Leisure is the debut album by English alternative rock band Blur. The album was released on 26 August 1991 in the United Kingdom via Food Records, and peaked at #7 in the UK Albums Chart. It was released in the US a month later with a different track listing. The album was certified Gold in the UK. The U.S. version of Leisure was front loaded with Blur's three UK singles and the song "Sing" was replaced by the B-side "I Know" (see track listings for exact changes). The Canadian version has the same tracklisting as the UK version.
Recorded at the point when all roads more or less still led to the baggy Madchester scene, Leisure is infused with a dancey gloss and big recursive chunks of funky drumming favoured by the big-league luminaries such as The Stone Roses, Inspiral Carpets, and Happy Mondays. “Bad Day” is particularly indebted to the scene, as are the pulverising dynamics of “Slow Down,” though “There’s No Other Way” suggests that the melody of REM’s “Stand” (from the album, Green) had also percolated through their collective consciousness.
Graham Coxon’s churning atmospherics add an echoing depth to “Sing”, beautifully offsetting its bruising metronomic chug. He’s cautious about indulging in too many guitar heroics, opting instead to clown around with some dopey fuzzbox on “Repetition,” or give it some choppy Pete Townshend chords on “Come Together.” Vocally, Damon Albarn is less expressive, operating somewhere between a knowing perma-smirk delivery, or a kind of gormless intoning (as on “Fool” and the shoe-gazing alienation anthem of “Birthday”). There’s not a lot of range there but it fits the bill.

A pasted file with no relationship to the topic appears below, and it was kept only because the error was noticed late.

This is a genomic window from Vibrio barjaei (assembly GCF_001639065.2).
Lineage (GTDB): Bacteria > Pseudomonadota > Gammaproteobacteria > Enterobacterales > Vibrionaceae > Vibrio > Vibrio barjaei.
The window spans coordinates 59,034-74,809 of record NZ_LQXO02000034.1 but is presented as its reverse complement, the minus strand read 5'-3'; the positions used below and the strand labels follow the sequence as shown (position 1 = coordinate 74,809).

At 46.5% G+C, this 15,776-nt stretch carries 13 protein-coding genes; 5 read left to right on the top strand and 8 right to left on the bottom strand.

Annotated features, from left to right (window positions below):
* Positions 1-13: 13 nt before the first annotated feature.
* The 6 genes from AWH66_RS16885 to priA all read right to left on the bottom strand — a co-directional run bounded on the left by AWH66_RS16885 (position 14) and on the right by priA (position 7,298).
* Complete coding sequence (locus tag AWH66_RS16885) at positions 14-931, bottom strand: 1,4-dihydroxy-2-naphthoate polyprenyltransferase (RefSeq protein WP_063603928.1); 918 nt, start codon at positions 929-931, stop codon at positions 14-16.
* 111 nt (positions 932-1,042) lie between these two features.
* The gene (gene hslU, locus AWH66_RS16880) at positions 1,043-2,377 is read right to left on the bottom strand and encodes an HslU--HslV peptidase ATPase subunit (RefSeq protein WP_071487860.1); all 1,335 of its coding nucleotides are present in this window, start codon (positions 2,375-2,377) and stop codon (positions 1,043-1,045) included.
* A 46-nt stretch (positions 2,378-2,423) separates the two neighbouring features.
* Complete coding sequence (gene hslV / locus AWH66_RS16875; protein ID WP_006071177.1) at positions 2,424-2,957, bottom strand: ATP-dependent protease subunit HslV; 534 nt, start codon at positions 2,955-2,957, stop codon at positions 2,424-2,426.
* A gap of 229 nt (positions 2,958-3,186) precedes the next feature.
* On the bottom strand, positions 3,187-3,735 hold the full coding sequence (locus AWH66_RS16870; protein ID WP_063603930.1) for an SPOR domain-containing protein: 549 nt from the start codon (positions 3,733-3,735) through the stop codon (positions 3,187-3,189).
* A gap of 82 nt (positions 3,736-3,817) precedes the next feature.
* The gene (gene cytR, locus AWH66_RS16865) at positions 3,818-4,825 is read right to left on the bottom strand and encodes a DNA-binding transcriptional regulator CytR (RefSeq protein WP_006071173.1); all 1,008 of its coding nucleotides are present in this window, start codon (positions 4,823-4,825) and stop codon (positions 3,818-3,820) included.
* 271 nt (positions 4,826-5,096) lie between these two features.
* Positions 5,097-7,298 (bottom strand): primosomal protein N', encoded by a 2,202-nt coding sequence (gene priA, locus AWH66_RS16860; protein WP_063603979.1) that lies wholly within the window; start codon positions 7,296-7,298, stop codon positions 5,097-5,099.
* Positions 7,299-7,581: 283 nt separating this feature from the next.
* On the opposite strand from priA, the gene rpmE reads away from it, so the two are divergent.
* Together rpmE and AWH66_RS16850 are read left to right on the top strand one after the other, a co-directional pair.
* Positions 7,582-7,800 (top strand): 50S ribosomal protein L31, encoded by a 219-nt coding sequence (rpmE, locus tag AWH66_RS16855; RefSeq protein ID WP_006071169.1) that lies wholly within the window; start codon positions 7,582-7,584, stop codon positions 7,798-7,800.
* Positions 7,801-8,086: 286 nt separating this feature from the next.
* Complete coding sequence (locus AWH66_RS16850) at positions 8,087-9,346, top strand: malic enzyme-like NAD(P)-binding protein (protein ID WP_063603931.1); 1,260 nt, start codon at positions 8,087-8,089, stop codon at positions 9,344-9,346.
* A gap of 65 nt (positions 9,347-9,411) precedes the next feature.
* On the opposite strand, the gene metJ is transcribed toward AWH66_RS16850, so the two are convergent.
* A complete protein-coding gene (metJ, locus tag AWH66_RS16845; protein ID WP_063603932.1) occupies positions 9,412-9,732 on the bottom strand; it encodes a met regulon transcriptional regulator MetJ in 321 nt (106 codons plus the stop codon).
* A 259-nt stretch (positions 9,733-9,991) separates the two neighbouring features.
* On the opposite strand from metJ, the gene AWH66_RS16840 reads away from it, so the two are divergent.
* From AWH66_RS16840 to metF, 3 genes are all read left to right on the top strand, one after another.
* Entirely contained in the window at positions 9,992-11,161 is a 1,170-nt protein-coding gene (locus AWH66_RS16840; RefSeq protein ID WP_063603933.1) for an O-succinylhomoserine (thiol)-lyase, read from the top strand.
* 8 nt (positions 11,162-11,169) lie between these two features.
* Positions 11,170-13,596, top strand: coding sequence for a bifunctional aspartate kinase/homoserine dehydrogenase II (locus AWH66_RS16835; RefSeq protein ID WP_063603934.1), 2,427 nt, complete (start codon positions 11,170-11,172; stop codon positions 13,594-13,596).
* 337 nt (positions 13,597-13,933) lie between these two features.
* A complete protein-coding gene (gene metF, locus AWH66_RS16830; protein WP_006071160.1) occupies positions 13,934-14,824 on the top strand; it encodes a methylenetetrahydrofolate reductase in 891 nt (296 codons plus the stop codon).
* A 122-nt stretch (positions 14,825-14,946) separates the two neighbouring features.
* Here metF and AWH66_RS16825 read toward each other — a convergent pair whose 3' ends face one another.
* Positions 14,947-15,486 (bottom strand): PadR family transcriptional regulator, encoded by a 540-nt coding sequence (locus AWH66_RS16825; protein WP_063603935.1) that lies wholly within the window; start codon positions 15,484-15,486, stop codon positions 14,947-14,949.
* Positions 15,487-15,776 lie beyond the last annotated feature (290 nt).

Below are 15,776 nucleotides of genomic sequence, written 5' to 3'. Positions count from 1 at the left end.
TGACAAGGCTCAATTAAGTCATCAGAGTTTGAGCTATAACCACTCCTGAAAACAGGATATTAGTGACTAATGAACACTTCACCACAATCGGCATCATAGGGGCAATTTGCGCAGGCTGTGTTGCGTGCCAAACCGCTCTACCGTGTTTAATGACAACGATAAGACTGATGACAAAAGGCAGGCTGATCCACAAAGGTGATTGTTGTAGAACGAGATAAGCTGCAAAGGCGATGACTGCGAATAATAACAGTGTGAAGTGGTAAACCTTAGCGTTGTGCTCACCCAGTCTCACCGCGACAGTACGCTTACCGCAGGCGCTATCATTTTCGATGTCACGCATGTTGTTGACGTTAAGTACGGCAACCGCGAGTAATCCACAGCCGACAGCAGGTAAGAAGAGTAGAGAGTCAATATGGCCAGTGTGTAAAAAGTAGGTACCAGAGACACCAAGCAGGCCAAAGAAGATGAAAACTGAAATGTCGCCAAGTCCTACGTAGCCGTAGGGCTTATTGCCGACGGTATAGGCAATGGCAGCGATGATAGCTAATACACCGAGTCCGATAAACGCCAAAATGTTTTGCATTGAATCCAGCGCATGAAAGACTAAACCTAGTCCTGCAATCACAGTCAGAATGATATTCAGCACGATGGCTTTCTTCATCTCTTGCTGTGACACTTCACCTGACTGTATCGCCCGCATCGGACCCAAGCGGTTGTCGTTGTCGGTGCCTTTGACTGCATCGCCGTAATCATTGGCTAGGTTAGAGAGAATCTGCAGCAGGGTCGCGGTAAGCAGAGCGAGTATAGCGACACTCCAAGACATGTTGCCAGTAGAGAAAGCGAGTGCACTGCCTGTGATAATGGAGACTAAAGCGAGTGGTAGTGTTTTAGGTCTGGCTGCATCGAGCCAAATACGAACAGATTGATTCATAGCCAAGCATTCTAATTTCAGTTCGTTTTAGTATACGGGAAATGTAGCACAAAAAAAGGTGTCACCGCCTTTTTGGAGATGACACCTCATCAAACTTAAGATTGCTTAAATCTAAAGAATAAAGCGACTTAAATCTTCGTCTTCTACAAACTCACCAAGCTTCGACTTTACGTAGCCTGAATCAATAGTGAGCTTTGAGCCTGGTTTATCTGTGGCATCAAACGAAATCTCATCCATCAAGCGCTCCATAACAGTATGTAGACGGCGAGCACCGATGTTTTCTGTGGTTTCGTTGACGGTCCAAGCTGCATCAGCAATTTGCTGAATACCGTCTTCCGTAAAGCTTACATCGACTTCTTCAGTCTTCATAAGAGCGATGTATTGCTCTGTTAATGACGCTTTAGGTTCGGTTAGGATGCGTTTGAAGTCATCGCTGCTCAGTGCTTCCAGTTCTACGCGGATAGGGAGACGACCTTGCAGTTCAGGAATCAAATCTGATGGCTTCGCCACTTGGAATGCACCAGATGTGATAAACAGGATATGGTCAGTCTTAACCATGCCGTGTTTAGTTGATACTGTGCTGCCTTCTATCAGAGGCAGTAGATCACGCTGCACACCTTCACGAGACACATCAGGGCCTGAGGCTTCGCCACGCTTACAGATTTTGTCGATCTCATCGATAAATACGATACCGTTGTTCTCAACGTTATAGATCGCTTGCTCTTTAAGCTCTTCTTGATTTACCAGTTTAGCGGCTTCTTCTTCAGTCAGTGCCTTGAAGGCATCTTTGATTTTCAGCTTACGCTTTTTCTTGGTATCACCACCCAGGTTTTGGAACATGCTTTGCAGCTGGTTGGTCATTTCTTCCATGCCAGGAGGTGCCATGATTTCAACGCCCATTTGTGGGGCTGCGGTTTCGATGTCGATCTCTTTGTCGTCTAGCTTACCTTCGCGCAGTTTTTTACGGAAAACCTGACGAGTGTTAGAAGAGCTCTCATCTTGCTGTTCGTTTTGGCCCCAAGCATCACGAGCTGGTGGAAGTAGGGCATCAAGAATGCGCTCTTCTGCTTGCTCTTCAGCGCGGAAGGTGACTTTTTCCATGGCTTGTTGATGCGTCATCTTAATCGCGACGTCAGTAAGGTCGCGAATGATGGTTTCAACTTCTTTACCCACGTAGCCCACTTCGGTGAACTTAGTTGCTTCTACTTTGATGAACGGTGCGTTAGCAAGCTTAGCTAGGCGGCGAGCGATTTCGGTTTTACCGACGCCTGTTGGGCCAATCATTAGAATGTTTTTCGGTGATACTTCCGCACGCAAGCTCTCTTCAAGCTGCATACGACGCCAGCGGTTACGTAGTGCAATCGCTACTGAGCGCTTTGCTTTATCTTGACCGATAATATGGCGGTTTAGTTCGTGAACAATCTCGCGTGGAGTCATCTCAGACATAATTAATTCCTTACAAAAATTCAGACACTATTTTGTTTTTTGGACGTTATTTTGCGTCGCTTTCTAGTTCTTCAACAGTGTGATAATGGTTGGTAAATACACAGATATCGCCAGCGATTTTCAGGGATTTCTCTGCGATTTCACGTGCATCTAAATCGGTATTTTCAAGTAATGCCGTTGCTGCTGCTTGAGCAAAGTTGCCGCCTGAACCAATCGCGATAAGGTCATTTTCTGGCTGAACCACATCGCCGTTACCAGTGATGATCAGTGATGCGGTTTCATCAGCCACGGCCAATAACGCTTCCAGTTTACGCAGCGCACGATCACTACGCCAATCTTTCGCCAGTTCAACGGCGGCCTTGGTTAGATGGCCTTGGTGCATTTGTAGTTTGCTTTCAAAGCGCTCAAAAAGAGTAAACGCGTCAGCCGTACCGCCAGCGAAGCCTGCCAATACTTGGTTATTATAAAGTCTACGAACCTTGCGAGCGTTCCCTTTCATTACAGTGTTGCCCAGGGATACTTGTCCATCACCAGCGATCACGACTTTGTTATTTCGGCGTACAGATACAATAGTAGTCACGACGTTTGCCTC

Though generally reckoned to be the poorer cousin to their following albums, there’s a charming innocence to the music – a quality that wasn’t able to survive the transition from simple pop band to the an unstoppable Brit award-winning machine. The spacey jangle of “She’s So High” encapsulates the relaxed appeal of sunshine-drenched choruses, eagerly repeated simply because it sounded good rather than what it all might mean.
The record honestly captures the band at the point where they didn’t have to worry about being spokesmen for a generation, solve third world debt or be cultural commentators with something to say. All they had to do was play as well as they could and look as pretty as the video director would allow. In this sense, Blur had nothing to say but said it very well, an accurate enough reflection of the matey hedonism of the day.